(Type II evidence – randomised double-blind controlled trial with mean follow-up of 24 months.  1,663 patients (mean age 65 years, 73% men, 87% white) with severe heart failure (NYHA Class III or IV, and Class IV within past six months) and left ventricular ejection fraction of ≤35%.  Patients were allocated to placebo or spironolactone (25 mg/day which could be doubled after 8 weeks on the basis of evidence of worsening coronary heart failure without hyperkalemia, or changed to 25 mg every other day if hyperkalemia occurred.  Patients were already being treated with an ACE inhibitor, a loop diuretic and, in most cases, digoxin.  An intention-to-treat analysis was used.

Reviewed in:  Spironolactone reduced mortality in severe congestive heart failure.  ACP Journal Club  2000; 132(1): 2 )

 

4.20g.  A primary focus of care for advanced heart failure is ongoing identification and treatment of the elevated filling pressures that cause disabling symptoms.  While angiotensin-converting enzyme inhibitors and beta-adrenergic agents can slow disease progression and prolong survival, titration and tolerability often present challenges.  Most patients are not eligible for surgical intervention but do benefit from a medical regimen tailored to individual clinical and hemodynamic profiles and from heart failure management programs that reduce rehospitalisation.  Survival ranges from 80% at two years for patients rendered free of congestion to less than 50% at six months for patients with refractory symptoms, in whom end-of-life options may include hospice care and inactivation of implantable defibrillatorsi. i.  Nohria A, Lewis E, Stevenson LW.  Medical management of advanced heart failure.  Journal of the American Medical Association  2002; 287(5): 628-640
(Type V evidence – expert guidance based on a systematic review of the literature)

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4.20h.  A trial is underway to examine the utility of the pulmonary artery catheter in patients with advanced heart failure, independent of various treatment approaches used by individual physiciansi. i.  Shah MR, O’Connor CM, Sopko G et al; for the ESCAPE Investigators.  Evaluation study of congestive heart failure and pulmonary artery catherterization effectiveness (ESCAPE): Design and rationale.  American Heart Journal  2001; 141: 528-535
(Type II evidence – ongoing randomised controlled trial)
4.20i.  In end stage heart failure a strategy is urgently needed to ensure a timely progressive move away from invasive treatment towards supportive terminal care.  Palliative care specialists have developed treatment strategies which effectively control many of the distressing symptoms reported by heart failure patients.  The teaching of these techniques and skills should be included in training programmes for prospective cardiologistsi.

Advice on palliative management is provided in the NICE guidelinesii.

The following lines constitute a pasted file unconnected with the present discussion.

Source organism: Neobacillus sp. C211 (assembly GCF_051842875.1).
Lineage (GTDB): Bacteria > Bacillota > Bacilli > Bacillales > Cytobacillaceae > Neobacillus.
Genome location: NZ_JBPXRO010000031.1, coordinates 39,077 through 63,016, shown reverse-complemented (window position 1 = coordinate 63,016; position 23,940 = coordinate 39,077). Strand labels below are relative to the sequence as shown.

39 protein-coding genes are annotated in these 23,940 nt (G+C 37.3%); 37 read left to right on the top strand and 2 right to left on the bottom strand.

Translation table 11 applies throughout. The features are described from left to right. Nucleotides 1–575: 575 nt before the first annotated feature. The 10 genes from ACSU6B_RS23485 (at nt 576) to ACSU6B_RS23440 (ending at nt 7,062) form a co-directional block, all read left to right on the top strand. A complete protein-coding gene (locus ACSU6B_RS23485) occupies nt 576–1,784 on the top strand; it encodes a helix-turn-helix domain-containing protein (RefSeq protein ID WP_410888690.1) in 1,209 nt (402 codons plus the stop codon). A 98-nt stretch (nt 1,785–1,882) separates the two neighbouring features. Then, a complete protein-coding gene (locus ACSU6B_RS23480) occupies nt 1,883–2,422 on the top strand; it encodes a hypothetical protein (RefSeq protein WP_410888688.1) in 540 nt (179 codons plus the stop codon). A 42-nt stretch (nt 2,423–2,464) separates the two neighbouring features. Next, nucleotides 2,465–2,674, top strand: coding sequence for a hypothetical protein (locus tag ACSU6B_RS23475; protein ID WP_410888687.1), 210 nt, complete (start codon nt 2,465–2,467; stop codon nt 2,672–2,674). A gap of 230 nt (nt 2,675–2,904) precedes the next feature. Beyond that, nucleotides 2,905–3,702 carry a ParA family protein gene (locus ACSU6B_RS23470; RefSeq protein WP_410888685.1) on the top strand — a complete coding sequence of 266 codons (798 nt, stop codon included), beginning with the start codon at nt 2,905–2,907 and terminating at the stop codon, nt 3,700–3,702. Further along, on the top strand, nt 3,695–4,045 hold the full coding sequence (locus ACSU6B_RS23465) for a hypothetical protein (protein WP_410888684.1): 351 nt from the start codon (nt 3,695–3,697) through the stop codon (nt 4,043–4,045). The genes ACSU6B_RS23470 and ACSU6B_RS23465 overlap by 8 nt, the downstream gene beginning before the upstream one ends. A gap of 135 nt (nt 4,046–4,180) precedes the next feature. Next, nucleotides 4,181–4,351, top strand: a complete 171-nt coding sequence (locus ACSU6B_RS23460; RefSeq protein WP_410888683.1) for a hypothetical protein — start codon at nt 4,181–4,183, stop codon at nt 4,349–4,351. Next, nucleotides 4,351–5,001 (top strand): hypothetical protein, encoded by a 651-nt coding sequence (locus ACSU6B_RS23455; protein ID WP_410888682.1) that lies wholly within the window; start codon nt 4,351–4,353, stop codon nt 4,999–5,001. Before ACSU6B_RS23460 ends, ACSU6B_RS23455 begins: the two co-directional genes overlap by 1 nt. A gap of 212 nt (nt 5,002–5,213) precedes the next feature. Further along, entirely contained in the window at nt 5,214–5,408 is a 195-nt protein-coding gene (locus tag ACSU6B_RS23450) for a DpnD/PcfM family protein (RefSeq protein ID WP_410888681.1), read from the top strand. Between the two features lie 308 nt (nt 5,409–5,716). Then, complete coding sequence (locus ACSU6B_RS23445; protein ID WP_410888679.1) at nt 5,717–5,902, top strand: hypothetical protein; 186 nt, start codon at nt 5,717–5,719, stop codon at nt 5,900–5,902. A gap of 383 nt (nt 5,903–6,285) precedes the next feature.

i.  Ward C.  The need for palliative care in the management of heart failure.  Heart 2002; 87: 294-298
(Type V evidence – expert opinion)
ii.  Chronic heart failure: Management of chronic heart failure in adults in primary and secondary care.  London: National Institute for Clinical Excellence, 2003

http://www.nice.org.uk/pdf/
Full_HF_Guideline.pdf [full guideline]

http://www.nice.org.uk/pdf/
CG5NICEguideline.pdf [NICE guideline]
[accessed 22.12.03]
(Evidence based guideline – systematic literature search to 2002 for specific study types based on clinical questions set out by the technical team)

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4.21  Guidelines
4.21a.  Evidence-based guidelines are available for the evaluation and management of heart failurei-iv. i.  Chronic heart failure: Management of chronic heart failure in adults in primary and secondary care.  London: National Institute for Clinical Excellence, 2003
http://www.nice.org.uk/pdf/
Full_HF_Guideline.pdf [full guideline]

http://www.nice.org.uk/pdf/
CG5NICEguideline.pdf [NICE guideline]
[accessed 22.12.03]
(Evidence based guideline – systematic literature search to 2002 for specific study types based on clinical questions set out by the technical team)
ii. Hunt SA, Baker DW, Chin MH et al.  ACC/AHA guidelines for the evaluation and management of chronic heart failure in the adult: Executive summary.  A Report of the American College of Cardiology/American Heart Association Task Force on Practice Guidelines (Committee to Revise the 1995 Guidelines for the Evaluation and Management of Heart Failure).  Developed in collaboration with the International Society for Heart and Lung Transplantation.  Endorsed by the Heart Failure Society of America.  Circulation  2001; 104: 2996-3007(Evidence based guidelines.  Also published in Journal of Heart and Lung Transplantation  2002; 21(2): 189-203)
iii.  Task Force for the Diagnosis and Treatment of Chronic Heart Failure, European Society of Cardiology.  Guidelines for the diagnosis and treatment of chronic heart failure.  European Heart Journal  2001; 22: 1527-1560
(Expert consensus guidelines)
iv. Scottish Intercollegiate Guidelines Network (SIGN). Diagnosis and treatment of heart failure due to left ventricular systolic dysfunction. Guideline No. 35.  Edinburgh: Royal College of Physicians, February 1999
http://www.sign.ac.uk/pdf/qrg35.pdf [accessed 22.12.03]
(Evidence based guidelines.  Search methodology not provided.  The guidelines are due for review in 2003 and the estimated publication date for the update is early 2005)

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Health Evidence Bulletins: Wales, Duthie Library, UWCM, Cardiff CF14 4XN. e-mail: mannmk@cf.ac.uk